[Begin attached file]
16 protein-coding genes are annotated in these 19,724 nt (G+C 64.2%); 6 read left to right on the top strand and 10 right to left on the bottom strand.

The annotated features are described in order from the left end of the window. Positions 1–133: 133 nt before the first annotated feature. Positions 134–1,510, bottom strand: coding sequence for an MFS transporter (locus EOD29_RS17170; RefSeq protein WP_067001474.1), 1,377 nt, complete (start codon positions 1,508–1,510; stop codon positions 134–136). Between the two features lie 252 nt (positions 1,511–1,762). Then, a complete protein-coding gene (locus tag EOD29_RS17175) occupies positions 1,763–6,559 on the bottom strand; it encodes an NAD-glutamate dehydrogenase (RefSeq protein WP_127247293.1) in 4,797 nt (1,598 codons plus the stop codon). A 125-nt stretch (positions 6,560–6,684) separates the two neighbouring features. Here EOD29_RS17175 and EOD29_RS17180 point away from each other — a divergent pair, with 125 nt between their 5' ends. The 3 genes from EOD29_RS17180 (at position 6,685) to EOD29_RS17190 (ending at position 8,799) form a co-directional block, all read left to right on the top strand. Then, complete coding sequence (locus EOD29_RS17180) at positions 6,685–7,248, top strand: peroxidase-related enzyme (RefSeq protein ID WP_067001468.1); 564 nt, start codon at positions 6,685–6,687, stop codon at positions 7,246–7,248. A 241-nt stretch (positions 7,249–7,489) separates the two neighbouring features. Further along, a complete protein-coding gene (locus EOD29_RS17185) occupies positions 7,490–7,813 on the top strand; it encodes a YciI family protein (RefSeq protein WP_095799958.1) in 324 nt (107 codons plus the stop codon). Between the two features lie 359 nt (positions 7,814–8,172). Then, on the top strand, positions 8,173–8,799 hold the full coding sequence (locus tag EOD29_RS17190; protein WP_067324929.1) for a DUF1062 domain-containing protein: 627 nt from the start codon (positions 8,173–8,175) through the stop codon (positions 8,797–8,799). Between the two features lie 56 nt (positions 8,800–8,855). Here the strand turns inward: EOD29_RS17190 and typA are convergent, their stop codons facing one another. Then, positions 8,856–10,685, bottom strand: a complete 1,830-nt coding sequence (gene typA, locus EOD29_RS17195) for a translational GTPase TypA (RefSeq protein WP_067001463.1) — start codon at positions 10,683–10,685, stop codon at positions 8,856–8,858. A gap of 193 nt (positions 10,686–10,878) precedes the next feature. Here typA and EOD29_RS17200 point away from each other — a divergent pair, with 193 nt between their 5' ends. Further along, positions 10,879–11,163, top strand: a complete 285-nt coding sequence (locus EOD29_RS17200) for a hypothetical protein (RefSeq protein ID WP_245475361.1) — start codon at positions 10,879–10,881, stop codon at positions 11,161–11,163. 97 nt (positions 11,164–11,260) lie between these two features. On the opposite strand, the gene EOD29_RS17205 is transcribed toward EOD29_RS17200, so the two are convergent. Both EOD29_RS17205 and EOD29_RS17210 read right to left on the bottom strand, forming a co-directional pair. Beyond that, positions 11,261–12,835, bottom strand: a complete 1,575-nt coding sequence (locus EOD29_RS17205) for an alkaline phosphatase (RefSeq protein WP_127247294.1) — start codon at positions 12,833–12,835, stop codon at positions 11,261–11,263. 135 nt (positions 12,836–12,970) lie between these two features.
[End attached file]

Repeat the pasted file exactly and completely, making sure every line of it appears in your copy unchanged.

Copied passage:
16 protein-coding genes are annotated in these 19,724 nt (G+C 64.2%); 6 read left to right on the top strand and 10 right to left on the bottom strand.

The annotated features are described in order from the left end of the window. Positions 1–133: 133 nt before the first annotated feature. Positions 134–1,510, bottom strand: coding sequence for an MFS transporter (locus EOD29_RS17170; RefSeq protein WP_067001474.1), 1,377 nt, complete (start codon positions 1,508–1,510; stop codon positions 134–136). Between the two features lie 252 nt (positions 1,511–1,762). Then, a complete protein-coding gene (locus tag EOD29_RS17175) occupies positions 1,763–6,559 on the bottom strand; it encodes an NAD-glutamate dehydrogenase (RefSeq protein WP_127247293.1) in 4,797 nt (1,598 codons plus the stop codon). A 125-nt stretch (positions 6,560–6,684) separates the two neighbouring features. Here EOD29_RS17175 and EOD29_RS17180 point away from each other — a divergent pair, with 125 nt between their 5' ends. The 3 genes from EOD29_RS17180 (at position 6,685) to EOD29_RS17190 (ending at position 8,799) form a co-directional block, all read left to right on the top strand. Then, complete coding sequence (locus EOD29_RS17180) at positions 6,685–7,248, top strand: peroxidase-related enzyme (RefSeq protein ID WP_067001468.1); 564 nt, start codon at positions 6,685–6,687, stop codon at positions 7,246–7,248. A 241-nt stretch (positions 7,249–7,489) separates the two neighbouring features. Further along, a complete protein-coding gene (locus EOD29_RS17185) occupies positions 7,490–7,813 on the top strand; it encodes a YciI family protein (RefSeq protein WP_095799958.1) in 324 nt (107 codons plus the stop codon). Between the two features lie 359 nt (positions 7,814–8,172). Then, on the top strand, positions 8,173–8,799 hold the full coding sequence (locus tag EOD29_RS17190; protein WP_067324929.1) for a DUF1062 domain-containing protein: 627 nt from the start codon (positions 8,173–8,175) through the stop codon (positions 8,797–8,799). Between the two features lie 56 nt (positions 8,800–8,855). Here the strand turns inward: EOD29_RS17190 and typA are convergent, their stop codons facing one another. Then, positions 8,856–10,685, bottom strand: a complete 1,830-nt coding sequence (gene typA, locus EOD29_RS17195) for a translational GTPase TypA (RefSeq protein WP_067001463.1) — start codon at positions 10,683–10,685, stop codon at positions 8,856–8,858. A gap of 193 nt (positions 10,686–10,878) precedes the next feature. Here typA and EOD29_RS17200 point away from each other — a divergent pair, with 193 nt between their 5' ends. Further along, positions 10,879–11,163, top strand: a complete 285-nt coding sequence (locus EOD29_RS17200) for a hypothetical protein (RefSeq protein ID WP_245475361.1) — start codon at positions 10,879–10,881, stop codon at positions 11,161–11,163. 97 nt (positions 11,164–11,260) lie between these two features. On the opposite strand, the gene EOD29_RS17205 is transcribed toward EOD29_RS17200, so the two are convergent. Both EOD29_RS17205 and EOD29_RS17210 read right to left on the bottom strand, forming a co-directional pair. Beyond that, positions 11,261–12,835, bottom strand: a complete 1,575-nt coding sequence (locus EOD29_RS17205) for an alkaline phosphatase (RefSeq protein WP_127247294.1) — start codon at positions 12,833–12,835, stop codon at positions 11,261–11,263. 135 nt (positions 12,836–12,970) lie between these two features.